Monday, 14 April 2014

Cathair Mhic Dhiarmaid

Cathair Mhic Dhiarmaid means MacDiarmid's Seat, and the name is marked on the 1:25,000 OS map to indicate it's the ridge which runs between the heights of Meall nan Con, at 437m West Ardnamurchan's second highest peak, and the valley of the Achateny Water.  On this map, courtesy Streetmap, the name seems to mark the north end of the ridge.

We walked to it on Friday morning, when the weather was supposed to be fairly bright before a front came across in the afternoon, but as we left our car at the Cairn, the turn down to Achateny, Kilmory and Ockle, it had already rained. Picture shows Ben Hiant, 528m, with its peak in the cloud, and Beinn nan Losgann.

We approached Cathair Mhic Dhiarmid from the south, which means downhill from the summit of Beinn an Leathaid.  Here there's what must be the biggest cairn in the area.  Since it's not a spectacular hill to climb, being steep on most sides and very open and bare on top, this must mean people climb it for the views.

Looking southeast, the B8007 is just visible as it turns towards Loch Mudle.  Beyond, in the woods, is the smaller Lochan a' MhaDaidh Riabaich, and beyond that the heights of Beinn Bhuidhe, while.... the north we looked down on the location of Cathair Mhic Dhiarmaid.  The knoll beyond the lochan has a small cairn on it, and from the Streetmap map it looks as if the name Cathair Mhic Dhiarmaid may refer to the knoll.  The lochan isn't named on the OS map, but the tiny burn that leaves its nearer end and flows down the east face of Cathair Mhic Dhiarmaid does have a name, Allt Loisgte, the burnt burn, so perhaps it's Lochan Loisgte.  In the distance, through the haze, is Eigg, and.... this picture, which looks further round to the northwest, down the glen of the Allt Fascadale, the distant island is Muck.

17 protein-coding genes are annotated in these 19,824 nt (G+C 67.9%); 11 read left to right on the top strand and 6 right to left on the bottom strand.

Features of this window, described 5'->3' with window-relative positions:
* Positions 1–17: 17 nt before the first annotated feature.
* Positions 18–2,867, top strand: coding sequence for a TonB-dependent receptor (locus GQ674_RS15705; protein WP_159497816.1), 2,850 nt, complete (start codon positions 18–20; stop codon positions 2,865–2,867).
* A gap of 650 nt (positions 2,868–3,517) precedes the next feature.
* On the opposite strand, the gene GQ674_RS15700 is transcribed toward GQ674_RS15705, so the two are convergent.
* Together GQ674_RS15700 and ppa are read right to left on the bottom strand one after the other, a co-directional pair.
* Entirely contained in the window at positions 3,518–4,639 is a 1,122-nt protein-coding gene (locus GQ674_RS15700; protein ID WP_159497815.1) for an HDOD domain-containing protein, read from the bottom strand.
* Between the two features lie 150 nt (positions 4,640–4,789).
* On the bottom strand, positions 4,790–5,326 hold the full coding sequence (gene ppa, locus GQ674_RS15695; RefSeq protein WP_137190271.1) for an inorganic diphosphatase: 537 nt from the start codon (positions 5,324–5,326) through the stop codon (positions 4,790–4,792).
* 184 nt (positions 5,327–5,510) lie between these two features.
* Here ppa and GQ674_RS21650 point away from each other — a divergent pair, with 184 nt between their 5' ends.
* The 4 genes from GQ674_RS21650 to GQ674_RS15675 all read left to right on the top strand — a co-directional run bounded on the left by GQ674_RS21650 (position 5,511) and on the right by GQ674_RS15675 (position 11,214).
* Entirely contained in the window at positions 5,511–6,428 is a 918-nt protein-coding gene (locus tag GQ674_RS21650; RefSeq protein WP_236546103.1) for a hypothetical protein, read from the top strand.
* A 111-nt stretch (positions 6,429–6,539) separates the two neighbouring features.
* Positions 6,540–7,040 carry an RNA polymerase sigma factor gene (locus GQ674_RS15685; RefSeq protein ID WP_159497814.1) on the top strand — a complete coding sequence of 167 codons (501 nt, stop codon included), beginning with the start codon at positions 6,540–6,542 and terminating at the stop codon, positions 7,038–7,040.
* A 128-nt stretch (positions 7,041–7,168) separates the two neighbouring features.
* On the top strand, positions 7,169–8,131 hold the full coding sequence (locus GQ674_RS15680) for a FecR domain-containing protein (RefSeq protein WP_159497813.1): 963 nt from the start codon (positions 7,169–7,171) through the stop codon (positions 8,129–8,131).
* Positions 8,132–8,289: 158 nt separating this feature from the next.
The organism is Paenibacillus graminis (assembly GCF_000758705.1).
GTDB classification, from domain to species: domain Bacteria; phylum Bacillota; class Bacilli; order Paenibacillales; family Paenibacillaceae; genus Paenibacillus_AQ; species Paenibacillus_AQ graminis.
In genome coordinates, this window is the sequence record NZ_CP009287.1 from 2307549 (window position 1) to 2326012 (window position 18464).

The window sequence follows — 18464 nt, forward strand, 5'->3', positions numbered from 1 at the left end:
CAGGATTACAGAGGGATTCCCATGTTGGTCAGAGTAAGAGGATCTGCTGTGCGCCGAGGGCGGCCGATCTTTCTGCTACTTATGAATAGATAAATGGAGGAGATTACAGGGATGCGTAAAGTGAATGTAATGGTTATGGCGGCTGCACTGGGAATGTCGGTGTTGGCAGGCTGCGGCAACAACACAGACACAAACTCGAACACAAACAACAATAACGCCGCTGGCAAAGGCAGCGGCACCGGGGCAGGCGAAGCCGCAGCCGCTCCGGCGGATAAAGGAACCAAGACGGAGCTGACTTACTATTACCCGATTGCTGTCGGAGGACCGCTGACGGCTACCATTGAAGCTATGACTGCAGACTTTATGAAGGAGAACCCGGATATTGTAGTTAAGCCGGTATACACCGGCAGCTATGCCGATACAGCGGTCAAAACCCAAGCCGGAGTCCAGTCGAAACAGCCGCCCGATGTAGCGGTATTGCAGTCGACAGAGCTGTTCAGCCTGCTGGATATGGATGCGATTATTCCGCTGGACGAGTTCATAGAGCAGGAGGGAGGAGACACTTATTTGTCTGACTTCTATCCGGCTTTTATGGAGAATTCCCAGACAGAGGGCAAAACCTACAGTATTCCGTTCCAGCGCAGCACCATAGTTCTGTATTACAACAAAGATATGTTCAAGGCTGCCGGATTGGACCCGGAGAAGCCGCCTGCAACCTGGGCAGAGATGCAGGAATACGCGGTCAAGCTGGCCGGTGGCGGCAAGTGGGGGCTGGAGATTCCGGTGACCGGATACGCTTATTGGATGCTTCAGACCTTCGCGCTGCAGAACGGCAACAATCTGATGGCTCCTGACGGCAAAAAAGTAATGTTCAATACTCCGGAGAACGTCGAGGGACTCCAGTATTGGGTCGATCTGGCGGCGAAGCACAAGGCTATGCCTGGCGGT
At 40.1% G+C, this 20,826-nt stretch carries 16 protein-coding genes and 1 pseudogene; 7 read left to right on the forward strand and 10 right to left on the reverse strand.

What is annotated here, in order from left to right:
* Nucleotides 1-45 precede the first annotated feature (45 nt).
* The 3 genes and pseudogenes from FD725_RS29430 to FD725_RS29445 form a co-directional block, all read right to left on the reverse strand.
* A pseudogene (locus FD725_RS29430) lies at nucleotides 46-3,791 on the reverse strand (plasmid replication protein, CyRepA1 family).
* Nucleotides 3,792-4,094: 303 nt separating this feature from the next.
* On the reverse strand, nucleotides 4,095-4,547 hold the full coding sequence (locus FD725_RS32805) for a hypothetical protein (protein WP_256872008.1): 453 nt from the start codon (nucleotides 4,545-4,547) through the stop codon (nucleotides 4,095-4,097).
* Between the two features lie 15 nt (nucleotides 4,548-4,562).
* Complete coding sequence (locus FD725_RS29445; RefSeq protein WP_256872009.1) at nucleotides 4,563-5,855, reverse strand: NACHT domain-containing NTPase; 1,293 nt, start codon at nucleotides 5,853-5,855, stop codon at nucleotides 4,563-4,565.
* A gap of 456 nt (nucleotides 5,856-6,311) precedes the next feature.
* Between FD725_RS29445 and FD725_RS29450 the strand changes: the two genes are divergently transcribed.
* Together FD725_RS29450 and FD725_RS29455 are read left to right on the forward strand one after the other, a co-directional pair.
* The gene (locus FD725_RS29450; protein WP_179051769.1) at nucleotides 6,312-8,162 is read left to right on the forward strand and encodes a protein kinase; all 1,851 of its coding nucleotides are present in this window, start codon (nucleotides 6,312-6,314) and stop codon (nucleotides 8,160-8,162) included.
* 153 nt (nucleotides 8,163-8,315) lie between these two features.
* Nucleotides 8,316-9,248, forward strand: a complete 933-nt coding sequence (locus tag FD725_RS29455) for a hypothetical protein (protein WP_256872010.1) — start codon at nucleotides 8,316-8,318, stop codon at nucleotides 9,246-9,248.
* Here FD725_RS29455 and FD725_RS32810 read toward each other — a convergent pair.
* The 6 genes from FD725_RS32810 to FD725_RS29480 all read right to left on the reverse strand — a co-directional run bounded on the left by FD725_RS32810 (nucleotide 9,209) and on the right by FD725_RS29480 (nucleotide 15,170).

There are still MacDiarmids living on West Ardnamurchan, and it's a common name in the historical records, but this ridge was probably named hundreds of years ago, and one does wonder who it was named after.  It's a beautiful spot, very remote, and with wonderful views, particularly from....

....this large rock which is just out of shot to the right in the previous picture, from which there are views for miles along Ardnamurchan's north coast.  The rock is an erratic, dumped here over 10,000 years ago by the glacier which covered the area.  The cup-shaped depression in its top looks as if it's been made for a seat, so perhaps this is the cathair, rather than either the ridge or the knoll.

The furthest point of our walk was the much smaller cairn on the knoll to the north of the lochan.  This picture looks back the way we came, with the summit of Beinn an Leathaid in the centre on the skyline.  By this time the wind was building, suggesting that the front forecast for the afternoon was coming in, so we walked back to the car along the valley to the west of Beinn an Leathaid.

There's an interactive version of the map here.

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